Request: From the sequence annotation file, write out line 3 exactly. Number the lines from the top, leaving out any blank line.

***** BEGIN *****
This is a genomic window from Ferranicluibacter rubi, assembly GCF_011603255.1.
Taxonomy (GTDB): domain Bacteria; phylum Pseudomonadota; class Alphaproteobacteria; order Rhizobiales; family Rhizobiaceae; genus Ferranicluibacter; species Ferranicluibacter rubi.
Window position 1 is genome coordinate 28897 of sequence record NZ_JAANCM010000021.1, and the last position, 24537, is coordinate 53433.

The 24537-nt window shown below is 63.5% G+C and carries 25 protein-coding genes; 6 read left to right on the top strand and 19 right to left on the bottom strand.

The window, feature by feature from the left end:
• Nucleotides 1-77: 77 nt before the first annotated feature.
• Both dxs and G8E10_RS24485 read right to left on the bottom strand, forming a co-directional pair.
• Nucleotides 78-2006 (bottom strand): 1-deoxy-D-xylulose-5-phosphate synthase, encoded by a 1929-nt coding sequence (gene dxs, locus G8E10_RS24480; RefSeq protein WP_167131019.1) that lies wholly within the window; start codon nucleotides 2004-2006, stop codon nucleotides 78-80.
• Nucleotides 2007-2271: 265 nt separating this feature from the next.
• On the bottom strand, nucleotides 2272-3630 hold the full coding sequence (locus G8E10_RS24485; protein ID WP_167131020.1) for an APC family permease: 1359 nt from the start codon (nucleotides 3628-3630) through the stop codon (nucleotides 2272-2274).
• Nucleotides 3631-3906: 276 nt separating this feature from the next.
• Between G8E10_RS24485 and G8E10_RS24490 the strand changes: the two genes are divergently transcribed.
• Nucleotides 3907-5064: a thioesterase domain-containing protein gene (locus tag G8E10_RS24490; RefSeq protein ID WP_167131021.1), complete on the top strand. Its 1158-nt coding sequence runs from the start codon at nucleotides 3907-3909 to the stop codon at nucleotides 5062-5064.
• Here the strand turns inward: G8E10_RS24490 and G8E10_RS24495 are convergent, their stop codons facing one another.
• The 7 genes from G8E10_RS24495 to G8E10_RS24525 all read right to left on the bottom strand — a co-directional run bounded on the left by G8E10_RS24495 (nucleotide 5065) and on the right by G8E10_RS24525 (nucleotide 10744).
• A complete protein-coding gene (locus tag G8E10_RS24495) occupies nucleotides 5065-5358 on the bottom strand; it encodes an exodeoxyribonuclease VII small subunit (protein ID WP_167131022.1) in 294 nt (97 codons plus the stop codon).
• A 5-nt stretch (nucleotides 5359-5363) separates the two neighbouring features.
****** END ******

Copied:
Window position 1 is genome coordinate 28897 of sequence record NZ_JAANCM010000021.1, and the last position, 24537, is coordinate 53433.